“The Curious Incident of the Dog in the Night-time,” “Fergus Crane”


“The Curious Incident of the Dog in the Night-time,” Mark Haddon, Random House; 2003; 272 pp.

You know from the first paragraph that this is no ordinary book.

“It was 7 minutes after midnight,” it begins, “The dog was lying on the grass in the middle of the lawn in front of Mrs. Shears’ house. Its eyes were closed. It looked as if it was running on its side, the way dogs run when they think they are chasing a cat in a dream. But the dog was not running or asleep. The dog was dead.”

It takes author Mark Haddon just six sentences to arrest your attention and thrust you into the skin of his narrator, a 15-year-old autistic boy. Christopher Boone has a form of autism known as Asperger’s Syndrome. Haddon doesn’t explain what Asperger’s is — he doesn’t need to. Through 268 unputdownable pages, we see the world through Christopher’s eyes — and what a bewildering world it is.

Christopher has a photographic memory. He notices the kind of details (a hole in the tights of a policewoman’s left ankle, with a red scratch in the middle of the hole) that most of us are oblivious to. He’s a whiz at math. Ask him what 251 × 864 is and he’ll tell you in a second.

What Christopher doesn’t get are other human beings. He does not like being touched by them; he can’t figure out how to “chat” with them; and he keeps saying things that other people find rude.

But dogs, they’re easier to understand than people, so why would anyone kill his neighbor’s dog, Wellington, by sticking a garden fork into him? Christopher decides to find out.

Christopher’s search for Wellington’s killer adds a new dimension to Haddon’s first-person account of autism; it also makes it a detective novel, of sorts. Although Christopher has the makings of the perfect detective (even the book’s title is a reference to a remark by literature’s most famous detective, Sherlock Holmes, in Conan Doyle’s “Silver Blaze”), he’s totally unprepared for what Wellington’s murder teaches him about people. He ends up stumbling upon a truth that rips his carefully ordered universe apart.

When writers use the first-person voice, they do a kind of disappearing act. They create a character, then get out of the way and lets the character tell the story. Haddon is a master at this. Artfully and sensitively, he portrays life through the eyes of his autistic narrator. The long, winding sentences, often curiously constructed, make you believe that it’s Christopher talking.

As Christopher draws toward an understanding of his world, you find yourself inching closer to understanding him. Many books about people with disabilities become preachy, but not this one. It tugs at your heartstrings without degenerating into a tearjerker. Difficult people, the book suggests, often have a difficult time of it. By the time you’ve read “Dog in the Night-time,” Christopher will have won far more than just your empathy: He’ll have your admiration, too.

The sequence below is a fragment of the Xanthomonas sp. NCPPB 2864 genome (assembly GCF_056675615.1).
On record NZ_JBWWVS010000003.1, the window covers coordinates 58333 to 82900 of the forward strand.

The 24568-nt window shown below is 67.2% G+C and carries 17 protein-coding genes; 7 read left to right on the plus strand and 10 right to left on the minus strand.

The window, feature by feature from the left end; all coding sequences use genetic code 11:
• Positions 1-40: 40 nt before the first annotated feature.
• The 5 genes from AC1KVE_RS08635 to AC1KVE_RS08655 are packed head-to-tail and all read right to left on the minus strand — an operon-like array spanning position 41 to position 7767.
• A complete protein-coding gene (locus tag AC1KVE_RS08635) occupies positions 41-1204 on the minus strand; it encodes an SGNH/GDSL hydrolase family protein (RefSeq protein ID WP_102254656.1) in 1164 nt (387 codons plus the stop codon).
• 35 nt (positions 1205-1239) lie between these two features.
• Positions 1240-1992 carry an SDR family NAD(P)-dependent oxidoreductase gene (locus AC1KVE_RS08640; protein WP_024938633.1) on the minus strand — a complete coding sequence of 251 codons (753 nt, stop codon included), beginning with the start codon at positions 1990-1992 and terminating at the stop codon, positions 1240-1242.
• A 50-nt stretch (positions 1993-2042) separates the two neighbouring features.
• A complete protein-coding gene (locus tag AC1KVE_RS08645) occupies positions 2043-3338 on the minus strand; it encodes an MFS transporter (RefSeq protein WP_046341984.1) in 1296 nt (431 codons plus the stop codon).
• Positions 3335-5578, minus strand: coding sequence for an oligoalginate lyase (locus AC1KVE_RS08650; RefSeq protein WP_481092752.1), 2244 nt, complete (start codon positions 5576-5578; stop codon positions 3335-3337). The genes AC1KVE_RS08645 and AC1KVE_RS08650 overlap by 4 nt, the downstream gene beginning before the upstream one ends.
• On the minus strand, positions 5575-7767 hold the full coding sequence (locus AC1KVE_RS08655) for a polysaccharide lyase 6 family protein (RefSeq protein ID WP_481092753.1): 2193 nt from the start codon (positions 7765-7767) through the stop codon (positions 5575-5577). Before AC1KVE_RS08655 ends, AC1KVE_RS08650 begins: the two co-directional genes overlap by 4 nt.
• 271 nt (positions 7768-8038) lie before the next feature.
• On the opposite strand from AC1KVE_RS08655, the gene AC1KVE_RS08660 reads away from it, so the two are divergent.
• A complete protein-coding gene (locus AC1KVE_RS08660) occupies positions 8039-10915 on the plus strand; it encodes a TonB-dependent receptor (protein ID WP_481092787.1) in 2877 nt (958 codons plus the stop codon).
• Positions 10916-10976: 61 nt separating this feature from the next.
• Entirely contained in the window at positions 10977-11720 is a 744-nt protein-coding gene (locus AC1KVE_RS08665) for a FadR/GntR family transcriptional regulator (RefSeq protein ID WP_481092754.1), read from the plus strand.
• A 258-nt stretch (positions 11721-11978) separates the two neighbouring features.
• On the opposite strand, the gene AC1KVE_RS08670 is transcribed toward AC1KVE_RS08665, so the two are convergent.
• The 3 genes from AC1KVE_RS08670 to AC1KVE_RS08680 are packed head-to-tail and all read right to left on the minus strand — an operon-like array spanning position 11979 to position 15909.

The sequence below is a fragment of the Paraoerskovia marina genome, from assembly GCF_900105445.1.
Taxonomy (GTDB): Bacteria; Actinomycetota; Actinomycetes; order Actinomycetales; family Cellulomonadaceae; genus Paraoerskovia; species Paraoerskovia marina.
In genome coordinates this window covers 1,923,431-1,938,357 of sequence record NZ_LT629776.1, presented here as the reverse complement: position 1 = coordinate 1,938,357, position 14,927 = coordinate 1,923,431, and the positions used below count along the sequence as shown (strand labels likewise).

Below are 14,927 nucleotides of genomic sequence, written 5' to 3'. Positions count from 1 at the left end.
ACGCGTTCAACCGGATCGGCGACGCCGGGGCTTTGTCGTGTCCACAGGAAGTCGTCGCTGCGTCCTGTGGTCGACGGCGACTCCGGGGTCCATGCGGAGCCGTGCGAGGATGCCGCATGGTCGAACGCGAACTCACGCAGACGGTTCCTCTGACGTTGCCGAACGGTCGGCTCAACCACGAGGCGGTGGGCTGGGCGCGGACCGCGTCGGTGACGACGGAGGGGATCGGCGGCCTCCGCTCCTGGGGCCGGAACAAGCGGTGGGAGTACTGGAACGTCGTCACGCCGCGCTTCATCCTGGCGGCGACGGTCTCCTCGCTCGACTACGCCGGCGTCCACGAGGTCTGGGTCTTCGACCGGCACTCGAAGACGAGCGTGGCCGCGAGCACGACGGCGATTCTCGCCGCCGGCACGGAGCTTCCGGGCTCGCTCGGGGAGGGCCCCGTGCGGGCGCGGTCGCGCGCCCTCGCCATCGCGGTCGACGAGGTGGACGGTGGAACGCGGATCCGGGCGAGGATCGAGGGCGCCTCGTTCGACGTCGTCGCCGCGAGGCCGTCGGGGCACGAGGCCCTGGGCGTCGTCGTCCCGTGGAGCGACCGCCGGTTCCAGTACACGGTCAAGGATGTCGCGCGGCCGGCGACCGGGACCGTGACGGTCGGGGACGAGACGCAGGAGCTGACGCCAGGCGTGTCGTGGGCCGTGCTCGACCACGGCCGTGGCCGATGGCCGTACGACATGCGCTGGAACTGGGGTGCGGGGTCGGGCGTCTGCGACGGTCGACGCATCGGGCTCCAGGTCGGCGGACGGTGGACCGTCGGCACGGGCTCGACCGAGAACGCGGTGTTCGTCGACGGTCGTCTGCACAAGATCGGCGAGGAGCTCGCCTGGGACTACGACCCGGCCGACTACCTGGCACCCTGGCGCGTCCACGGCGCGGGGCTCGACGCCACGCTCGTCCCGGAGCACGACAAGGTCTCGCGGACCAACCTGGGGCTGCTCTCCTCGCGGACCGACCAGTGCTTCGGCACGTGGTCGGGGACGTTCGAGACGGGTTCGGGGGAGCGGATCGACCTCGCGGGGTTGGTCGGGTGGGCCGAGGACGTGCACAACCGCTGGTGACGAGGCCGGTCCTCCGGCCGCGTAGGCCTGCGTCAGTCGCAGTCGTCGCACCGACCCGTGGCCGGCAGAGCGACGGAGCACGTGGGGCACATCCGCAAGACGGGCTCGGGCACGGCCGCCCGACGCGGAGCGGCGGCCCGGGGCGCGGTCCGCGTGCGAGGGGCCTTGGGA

For children 12-15 years

“Fergus Crane,” Paul Stewart & Chris Riddell, Random House; 2004; 215 pp.

Looking for a character to love — a Harry Potter for younger kids? If I were you, I’d search inside the pages of “Fergus Crane.” Everyone in Paul Stewart and Chris Riddell’s marvelous account of the adventures of Fergus is, well, a real character.

But the hero, Fergus — Riddell’s illustrations show a short fellow with a shock of honey-color hair — is the obvious choice. His father was lost at sea before he was born. Now Fergus lives with his mother, who works at Boris Beiderbecker’s famous bakery, whipping up walnut eclairs, almond meringues, and most delightful of all, caramelly, chocolatey, nutty Florentines. (Someone with an incurable sweet tooth wrote all this.)

Fergus’ neighbors are a colorful set, too. Not the least fantastic thing about them all is their names: Miss Jemima Gumm; Major and Mrs. Bartholomew Bigsby-Clutterbuck and their Persian cat, Prince Caspian; Miss Eugenie Beecham; and Arturo Squeegie.

Not forgetting Fergus’ teachers — Captain Claw, Lizzie Blood, John Gilroy and Jack Woodhead — on a school-ship named the Betty-Jeanne. They don’t just sound like pirates; they are pirates.

There are more people here than can fit easily into one novel (yes, there is a sequel), so first a quick overview: Fergus goes to school on a ship because his mother can’t afford to send him to a regular school. One day, he gets an unusual visitor: a tiny, metal box with wings. The flying box contains a letter from “long lost Uncle Theo.”

“Fergus Crane, you are in great danger,” the letter says. “I am sending help.”

Help soon arrives in the form of a flying metal horse — but what is Fergus in danger from?

Things start making sense when he discovers that there was more to his father’s disappearance than mets the eye. Meanwhile, the Betty-Jeanne goes vamoose with Fergus’ classmates on board. Now Fergus must journey to the Emerald Sea to rescue them, with assistance from Uncle Theo, head of the Fateful Voyage Trading Co., and his three associates, Finn, Bill and Jackson — penguins all. (Yes, penguins.)

It gets better. At the heart of this crazy adventure is Fire Isle, source of the elusive and ultra-precious “fire diamonds.” Guess who wants them — and guess who gets them.

This is thoroughly enjoyable stuff — as you read, you can almost hear the author chuckling as he wrote. So if you’re looking for something that’s light, flakey and absolutely scrumptious, this is the next best thing after one of Beiderbecker’s pastries.